Tiverton is considering expanding its sewers to mitigate contamination from an outbreak of septic system and cess pool failures on the north end of town.
The state Department of Environmental Management put the town on notice earlier this year that many properties are in noncompliance with the State cesspool mandate and that the town must take action to address the issue.
"Where the problem is coming from - runoff, septics - we know there is a number of failed septic systems," said Leroy Kendricks, chair of the Tiverton Wastewater Management Committee at at Town Council meeting last week. "Maybe it's not the entire problem, but it certainly has contributed and I think we should take this seriously and get ahead of it."
According to Kendricks, the town's north end, including Riverside Drive, properties along Bay, Hilton, Hooper, and Judson streets, Summerfield Lane and County Terrace are all areas known to have failed systems and being considered for sewering in the facilities expansion.
"That is a waterfront area and it is the town's, not just the people that live on the water," said "When the beach gets closed down, that's the town beach - not the person who lives on Riverside's beach."
Last week, the Town Council authorized wastewater facility Supt. John Lincourt to spend $58,500 to study the contamination issue and where it would be necessary to install sewers in the future.
"It is in the interest of the town that a comprehensive solution be developed as opposed to an ad hoc or different resolution for each individual citizen," said Kendricks. "We need a solution that takes care of the whole thing, this is a less expensive solution and proper solution and this facilities plan is doing the right thing to lower cost in the area and is also doing it the right way."
Kendricks said it is not the goal of the commission to sewer the entire town, but just the areas where it makes sense. He said residents would not be forced to tie in immediately. Residents with failed systems would have to tie in sooner, but others would likely have 10 - 20 years to save up.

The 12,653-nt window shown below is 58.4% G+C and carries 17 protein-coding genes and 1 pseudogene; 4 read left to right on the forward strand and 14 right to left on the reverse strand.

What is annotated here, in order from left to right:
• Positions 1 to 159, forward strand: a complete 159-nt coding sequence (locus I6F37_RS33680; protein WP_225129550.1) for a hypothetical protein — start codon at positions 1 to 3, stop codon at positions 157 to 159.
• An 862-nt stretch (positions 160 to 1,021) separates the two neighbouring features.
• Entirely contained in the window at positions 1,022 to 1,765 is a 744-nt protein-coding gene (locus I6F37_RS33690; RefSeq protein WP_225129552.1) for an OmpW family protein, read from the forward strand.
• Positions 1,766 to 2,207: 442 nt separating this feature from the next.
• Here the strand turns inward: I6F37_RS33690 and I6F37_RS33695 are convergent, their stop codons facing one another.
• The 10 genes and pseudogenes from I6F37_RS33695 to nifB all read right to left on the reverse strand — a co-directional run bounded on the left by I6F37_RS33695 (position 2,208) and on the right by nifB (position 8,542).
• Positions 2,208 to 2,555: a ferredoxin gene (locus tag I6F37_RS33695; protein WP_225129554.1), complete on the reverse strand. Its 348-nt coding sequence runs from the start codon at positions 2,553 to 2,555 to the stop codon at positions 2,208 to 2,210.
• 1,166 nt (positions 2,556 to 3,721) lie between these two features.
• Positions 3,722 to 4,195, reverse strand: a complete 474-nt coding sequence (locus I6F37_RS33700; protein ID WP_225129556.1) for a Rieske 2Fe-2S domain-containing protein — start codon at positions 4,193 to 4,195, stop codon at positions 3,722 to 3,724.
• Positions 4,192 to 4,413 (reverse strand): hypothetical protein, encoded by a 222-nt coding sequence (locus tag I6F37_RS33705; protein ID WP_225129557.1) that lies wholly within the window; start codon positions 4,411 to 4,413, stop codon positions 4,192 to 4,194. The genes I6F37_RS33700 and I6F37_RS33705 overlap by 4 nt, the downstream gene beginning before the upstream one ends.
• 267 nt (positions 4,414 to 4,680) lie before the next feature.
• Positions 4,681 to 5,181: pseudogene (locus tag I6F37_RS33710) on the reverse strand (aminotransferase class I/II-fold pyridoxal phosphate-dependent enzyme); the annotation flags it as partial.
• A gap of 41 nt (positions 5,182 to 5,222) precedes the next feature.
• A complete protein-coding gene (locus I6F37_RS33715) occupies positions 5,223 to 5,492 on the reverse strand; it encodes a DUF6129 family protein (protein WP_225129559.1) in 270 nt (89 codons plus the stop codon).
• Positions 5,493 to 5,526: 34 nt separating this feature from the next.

"The point is not to force sewers where they don't make economic sense," said Kendricks. "We asked the engineer to mark critical areas first where sewers are needed to deal with the [contamination]. This isn't an effort to force sewers onto the whole town, but to do the right thing and plan for something that makes sense."
Residents outside of the sewer district would not be taxed to support the facilities expansion.
The expansion would also make it easier for business entering the proposed industrial park off of Fish Road to tie into the system - something Kendrick's said would be in the economic best interest of the town.
"In the areas known to have failed septic systems and cess pools - Riverside Drive, Main Streen, down to Nonaquacket bridge, you will find Republicans, Democrats, members of the TCC, people on the school board, organizations like Tiverton 1st, everyone in town is covered by those areas so i assure you that this is something that represents all the people of Tiverton not just one specific group," said Kendricks. "It's an environmental issue, a technical issue and we are looking to help the town, to do things in the best interest of the town."
Tiverton's Wastewater Management Commission will meet tonight at 5 p.m. at the Tiverton Community Center, 346 Judson St. According to the agenda filed with the Secretery of State, members will discuss terms of the facilities plan update.